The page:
There’s a new way to measure global freedom

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Alexis de Tocqueville once wrote, “He who seeks freedom for anything but freedom’s self is made to be a slave.” Tocqueville’s observation about the French Revolution sets the tone for the Human Freedom Index (HFI), a new report that offers a comprehensive measure of freedom around the world with country-by-country comparisons.

The HFI is a joint venture of  the Cato Institute, Canada’s Fraser Institute and the Swiss-based Liberales Institut at the Friedrich Naumann Foundation for Freedom. The report examines 152 countries and ranks them on 76 different indicators of personal and economic freedom. Though the inaugural report uses data from 2012, the authors said the report would be updated annually as new information becomes available.

After calculating all 76 variables on a score of zero to 10 (with 10 being the most free), each country receives a final overall freedom score that can then be compared with other countries.

Half of the weight of this score comes from variables measuring economic freedom, and the other half measures indicators of personal freedom. The personal freedom indicators are subdivided by “legal protection and security” and “specific personal freedoms,” such as the strength of civil society, freedom of expression and private relationships.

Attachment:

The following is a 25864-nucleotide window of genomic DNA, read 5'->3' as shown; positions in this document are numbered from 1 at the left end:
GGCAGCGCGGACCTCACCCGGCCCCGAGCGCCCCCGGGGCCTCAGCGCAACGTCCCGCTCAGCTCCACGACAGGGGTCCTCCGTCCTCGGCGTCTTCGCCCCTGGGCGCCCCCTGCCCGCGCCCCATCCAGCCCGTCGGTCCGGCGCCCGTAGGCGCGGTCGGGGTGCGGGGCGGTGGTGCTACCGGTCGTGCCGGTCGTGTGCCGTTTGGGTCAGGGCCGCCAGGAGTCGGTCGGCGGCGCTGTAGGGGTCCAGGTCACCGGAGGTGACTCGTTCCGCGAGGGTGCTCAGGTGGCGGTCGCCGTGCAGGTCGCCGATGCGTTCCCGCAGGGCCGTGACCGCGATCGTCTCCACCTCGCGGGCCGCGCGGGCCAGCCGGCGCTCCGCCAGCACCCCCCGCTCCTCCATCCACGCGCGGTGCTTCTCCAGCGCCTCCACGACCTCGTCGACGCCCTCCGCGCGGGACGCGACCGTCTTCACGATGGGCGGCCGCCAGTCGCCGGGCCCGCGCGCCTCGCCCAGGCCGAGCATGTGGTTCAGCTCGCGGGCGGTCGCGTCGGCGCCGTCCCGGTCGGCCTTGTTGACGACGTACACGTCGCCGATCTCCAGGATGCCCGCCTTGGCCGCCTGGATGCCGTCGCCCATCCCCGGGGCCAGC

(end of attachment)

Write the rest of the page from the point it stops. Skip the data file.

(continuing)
Topping the list are Hong Kong, Switzerland, and Finland. Iran ranks dead last.

Source: Human Freedom Index

Source: Human Freedom Index

The United States comes in 20th on the Index, well above the average but trailing many European nations. Although the U.S. scored higher than many European nations in the realm of economic freedom, a weak showing in the personal freedom category dragged down the final score.

Ian Vásquez, the director of Cato’s Center for Global Liberty and Prosperity and a co-author of the report, said the U.S. decline “reflects a long-term drop in every category of economic freedom and in its rule of law indicators.” .

Beyond merely documenting the freedom among different countries, the HFI also endeavors to show how freedom improves society. According to the authors, the average per capita incomes in countries placed in the top quartile of freedom are more than 11 times higher than those of the least free countries.

Over the past five years, freedoms such as civil society, expression, and relationships have improved on average. But freedoms that fall under the categories of rule of law, security and movement have dropped.

The report also finds that personal and economic freedom are positively correlated. HFI’s rankings also show that freedom and democracy tend to go hand in hand. The Index scores are strongly correlated with the Economist Intelligence Unit’s popular measure of democracy.

Alexis de Tocqueville also wrote, “Nothing is more wonderful than the art of being free, but nothing is harder to learn how to use than freedom.” The Human Freedom Index should be a valuable resource in the fight to preserve that freedom.

Daniel Huizinga is a columnist for Opportunity Lives covering business and politics. Follow him on Twitter @HuizingaDaniel.

This article first appeared on Opportunity Lives.